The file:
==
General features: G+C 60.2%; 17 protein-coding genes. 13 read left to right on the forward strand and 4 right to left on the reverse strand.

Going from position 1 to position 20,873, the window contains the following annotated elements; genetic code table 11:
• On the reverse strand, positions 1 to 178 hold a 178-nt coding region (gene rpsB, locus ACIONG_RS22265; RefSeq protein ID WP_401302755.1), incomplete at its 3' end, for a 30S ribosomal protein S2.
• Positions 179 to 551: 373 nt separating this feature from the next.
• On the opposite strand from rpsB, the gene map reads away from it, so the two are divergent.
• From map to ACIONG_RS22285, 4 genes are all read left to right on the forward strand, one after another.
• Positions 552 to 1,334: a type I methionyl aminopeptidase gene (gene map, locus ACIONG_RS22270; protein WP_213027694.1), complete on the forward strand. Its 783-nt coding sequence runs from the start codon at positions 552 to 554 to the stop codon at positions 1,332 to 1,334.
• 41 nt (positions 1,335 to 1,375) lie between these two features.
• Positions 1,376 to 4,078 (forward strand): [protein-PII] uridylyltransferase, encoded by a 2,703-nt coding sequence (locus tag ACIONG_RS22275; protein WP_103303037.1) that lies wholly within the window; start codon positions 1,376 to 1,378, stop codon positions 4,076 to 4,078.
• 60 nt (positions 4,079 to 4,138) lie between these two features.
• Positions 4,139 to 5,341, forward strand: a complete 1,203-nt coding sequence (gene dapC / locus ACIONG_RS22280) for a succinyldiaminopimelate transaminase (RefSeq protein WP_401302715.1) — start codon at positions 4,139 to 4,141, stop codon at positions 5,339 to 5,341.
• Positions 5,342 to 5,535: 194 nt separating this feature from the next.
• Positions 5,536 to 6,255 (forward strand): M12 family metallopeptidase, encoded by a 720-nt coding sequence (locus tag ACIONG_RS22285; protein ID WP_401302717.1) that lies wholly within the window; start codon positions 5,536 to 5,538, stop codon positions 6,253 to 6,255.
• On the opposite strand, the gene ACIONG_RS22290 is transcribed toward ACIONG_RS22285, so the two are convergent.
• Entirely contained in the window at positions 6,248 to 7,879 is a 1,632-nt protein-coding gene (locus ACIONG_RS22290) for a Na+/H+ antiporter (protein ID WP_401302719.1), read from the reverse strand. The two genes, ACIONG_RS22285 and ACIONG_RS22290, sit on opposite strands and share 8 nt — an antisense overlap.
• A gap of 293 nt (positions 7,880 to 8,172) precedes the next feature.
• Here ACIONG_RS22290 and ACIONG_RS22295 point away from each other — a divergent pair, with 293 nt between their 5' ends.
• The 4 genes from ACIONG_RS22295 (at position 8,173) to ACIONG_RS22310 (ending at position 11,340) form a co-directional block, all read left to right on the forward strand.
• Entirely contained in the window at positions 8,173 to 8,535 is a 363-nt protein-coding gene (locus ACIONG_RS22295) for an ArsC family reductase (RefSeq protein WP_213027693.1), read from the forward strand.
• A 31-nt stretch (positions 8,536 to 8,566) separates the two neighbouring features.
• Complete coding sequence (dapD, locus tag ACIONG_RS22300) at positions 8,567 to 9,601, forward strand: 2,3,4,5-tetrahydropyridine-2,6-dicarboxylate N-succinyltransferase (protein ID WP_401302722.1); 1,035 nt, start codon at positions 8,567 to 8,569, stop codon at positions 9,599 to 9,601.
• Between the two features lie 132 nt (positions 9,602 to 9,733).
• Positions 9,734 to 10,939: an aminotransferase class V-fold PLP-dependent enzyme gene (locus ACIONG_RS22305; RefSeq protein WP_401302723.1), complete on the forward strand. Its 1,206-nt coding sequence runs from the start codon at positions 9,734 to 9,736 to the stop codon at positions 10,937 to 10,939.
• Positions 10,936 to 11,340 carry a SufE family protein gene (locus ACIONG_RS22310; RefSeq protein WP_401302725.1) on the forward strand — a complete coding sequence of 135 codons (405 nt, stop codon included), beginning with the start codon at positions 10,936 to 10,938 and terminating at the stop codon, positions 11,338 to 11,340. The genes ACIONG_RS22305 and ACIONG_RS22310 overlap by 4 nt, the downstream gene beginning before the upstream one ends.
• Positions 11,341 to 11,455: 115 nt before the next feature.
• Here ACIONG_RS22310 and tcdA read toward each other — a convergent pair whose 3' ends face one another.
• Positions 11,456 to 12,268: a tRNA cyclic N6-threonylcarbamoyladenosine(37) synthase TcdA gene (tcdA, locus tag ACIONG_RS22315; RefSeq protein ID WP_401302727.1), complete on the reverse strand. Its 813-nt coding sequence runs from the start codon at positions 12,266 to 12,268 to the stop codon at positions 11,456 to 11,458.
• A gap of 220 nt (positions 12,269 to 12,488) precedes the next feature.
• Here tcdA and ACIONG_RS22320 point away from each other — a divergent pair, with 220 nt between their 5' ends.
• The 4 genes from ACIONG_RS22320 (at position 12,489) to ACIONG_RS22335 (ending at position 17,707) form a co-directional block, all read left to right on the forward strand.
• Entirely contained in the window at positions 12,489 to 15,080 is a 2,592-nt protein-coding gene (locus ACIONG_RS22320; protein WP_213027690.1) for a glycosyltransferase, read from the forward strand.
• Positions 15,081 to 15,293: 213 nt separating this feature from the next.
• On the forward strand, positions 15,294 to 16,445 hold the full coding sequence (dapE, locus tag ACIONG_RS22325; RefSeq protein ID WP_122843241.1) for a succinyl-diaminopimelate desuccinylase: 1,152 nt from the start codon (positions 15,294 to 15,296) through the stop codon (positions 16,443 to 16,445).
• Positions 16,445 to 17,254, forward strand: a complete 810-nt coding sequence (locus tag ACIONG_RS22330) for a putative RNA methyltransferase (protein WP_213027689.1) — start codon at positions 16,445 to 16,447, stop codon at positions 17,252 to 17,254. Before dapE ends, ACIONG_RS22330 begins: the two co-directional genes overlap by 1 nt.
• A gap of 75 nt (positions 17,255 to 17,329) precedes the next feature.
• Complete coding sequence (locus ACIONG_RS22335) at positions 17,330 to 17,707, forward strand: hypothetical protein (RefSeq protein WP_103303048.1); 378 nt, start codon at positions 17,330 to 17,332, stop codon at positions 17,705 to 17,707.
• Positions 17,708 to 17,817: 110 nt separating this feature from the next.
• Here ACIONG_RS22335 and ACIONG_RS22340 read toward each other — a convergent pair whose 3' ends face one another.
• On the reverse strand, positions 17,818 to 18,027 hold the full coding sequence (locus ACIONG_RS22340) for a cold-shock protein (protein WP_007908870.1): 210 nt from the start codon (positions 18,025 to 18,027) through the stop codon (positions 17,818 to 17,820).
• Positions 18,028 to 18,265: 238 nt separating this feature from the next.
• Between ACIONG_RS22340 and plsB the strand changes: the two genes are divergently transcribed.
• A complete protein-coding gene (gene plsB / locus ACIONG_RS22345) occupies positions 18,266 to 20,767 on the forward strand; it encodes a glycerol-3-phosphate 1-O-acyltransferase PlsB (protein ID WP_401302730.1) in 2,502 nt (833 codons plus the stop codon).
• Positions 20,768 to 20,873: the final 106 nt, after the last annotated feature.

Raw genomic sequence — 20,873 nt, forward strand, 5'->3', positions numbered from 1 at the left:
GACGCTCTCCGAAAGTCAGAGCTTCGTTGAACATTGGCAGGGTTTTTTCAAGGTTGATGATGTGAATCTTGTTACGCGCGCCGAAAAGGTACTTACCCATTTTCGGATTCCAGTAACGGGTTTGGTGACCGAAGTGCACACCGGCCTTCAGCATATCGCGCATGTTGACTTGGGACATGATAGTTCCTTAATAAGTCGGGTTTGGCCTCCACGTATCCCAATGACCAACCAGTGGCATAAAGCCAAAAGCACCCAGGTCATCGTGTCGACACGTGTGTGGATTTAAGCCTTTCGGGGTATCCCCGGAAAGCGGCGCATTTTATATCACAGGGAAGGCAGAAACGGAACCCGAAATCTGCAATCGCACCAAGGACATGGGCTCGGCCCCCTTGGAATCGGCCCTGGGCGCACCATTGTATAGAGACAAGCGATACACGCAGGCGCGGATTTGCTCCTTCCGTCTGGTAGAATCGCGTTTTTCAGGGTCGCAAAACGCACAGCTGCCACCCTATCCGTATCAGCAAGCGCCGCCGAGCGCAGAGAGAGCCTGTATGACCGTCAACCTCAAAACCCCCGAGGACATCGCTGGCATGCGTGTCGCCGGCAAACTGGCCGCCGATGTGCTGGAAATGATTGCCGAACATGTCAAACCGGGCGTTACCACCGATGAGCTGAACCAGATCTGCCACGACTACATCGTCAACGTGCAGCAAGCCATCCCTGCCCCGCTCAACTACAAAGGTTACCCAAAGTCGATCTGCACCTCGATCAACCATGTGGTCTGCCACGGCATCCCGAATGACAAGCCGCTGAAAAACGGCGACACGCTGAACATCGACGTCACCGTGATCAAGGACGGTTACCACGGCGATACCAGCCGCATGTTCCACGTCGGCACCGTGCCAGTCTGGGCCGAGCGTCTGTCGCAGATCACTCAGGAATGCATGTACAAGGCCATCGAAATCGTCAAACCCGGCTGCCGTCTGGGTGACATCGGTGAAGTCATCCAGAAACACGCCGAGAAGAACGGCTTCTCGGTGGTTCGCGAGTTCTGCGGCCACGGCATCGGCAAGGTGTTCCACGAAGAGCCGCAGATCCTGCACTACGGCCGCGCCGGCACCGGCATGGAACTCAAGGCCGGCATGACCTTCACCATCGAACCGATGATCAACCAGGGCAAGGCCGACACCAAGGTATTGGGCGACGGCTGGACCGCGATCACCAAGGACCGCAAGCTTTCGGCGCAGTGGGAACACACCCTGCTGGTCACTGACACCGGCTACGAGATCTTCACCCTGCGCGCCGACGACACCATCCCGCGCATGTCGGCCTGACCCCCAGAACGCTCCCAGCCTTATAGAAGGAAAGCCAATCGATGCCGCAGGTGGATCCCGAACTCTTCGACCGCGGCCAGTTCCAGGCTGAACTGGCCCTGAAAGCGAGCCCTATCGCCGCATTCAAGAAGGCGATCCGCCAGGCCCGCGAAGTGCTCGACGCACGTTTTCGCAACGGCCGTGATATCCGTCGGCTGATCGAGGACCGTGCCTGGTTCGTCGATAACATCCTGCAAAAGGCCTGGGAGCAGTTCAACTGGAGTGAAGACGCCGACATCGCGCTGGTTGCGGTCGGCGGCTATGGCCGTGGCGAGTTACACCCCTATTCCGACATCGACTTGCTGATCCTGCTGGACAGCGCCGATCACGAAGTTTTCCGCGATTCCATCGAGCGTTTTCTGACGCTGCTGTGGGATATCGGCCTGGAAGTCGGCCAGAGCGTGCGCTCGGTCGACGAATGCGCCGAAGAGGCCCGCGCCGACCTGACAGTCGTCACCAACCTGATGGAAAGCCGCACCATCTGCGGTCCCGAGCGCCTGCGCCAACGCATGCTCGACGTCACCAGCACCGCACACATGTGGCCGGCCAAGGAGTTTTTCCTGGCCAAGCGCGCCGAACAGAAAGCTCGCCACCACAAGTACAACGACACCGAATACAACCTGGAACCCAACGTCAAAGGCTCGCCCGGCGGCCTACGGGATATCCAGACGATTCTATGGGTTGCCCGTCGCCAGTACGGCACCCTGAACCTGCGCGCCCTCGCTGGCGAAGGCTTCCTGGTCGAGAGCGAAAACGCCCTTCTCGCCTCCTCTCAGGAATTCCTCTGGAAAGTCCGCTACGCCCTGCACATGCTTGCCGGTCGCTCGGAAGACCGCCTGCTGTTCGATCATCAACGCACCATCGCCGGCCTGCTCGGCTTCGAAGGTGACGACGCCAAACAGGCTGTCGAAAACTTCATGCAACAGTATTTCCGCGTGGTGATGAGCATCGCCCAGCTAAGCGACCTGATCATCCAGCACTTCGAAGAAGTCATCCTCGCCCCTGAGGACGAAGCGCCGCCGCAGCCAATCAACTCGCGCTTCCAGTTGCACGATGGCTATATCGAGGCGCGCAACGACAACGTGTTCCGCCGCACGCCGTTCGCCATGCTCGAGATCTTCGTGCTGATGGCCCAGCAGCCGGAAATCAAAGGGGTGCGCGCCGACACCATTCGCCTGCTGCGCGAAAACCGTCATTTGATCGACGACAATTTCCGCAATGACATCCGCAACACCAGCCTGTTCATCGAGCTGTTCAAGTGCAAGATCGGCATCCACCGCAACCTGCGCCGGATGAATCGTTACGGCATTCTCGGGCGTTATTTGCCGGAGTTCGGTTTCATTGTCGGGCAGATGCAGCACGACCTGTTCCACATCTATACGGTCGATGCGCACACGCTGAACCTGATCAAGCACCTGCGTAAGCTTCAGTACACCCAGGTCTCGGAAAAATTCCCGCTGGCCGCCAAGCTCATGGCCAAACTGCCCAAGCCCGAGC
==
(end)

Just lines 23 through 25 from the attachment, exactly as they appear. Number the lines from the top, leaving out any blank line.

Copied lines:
• Positions 9,734 to 10,939: an aminotransferase class V-fold PLP-dependent enzyme gene (locus ACIONG_RS22305; RefSeq protein WP_401302723.1), complete on the forward strand. Its 1,206-nt coding sequence runs from the start codon at positions 9,734 to 9,736 to the stop codon at positions 10,937 to 10,939.
• Positions 10,936 to 11,340 carry a SufE family protein gene (locus ACIONG_RS22310; RefSeq protein WP_401302725.1) on the forward strand — a complete coding sequence of 135 codons (405 nt, stop codon included), beginning with the start codon at positions 10,936 to 10,938 and terminating at the stop codon, positions 11,338 to 11,340. The genes ACIONG_RS22305 and ACIONG_RS22310 overlap by 4 nt, the downstream gene beginning before the upstream one ends.
• Positions 11,341 to 11,455: 115 nt before the next feature.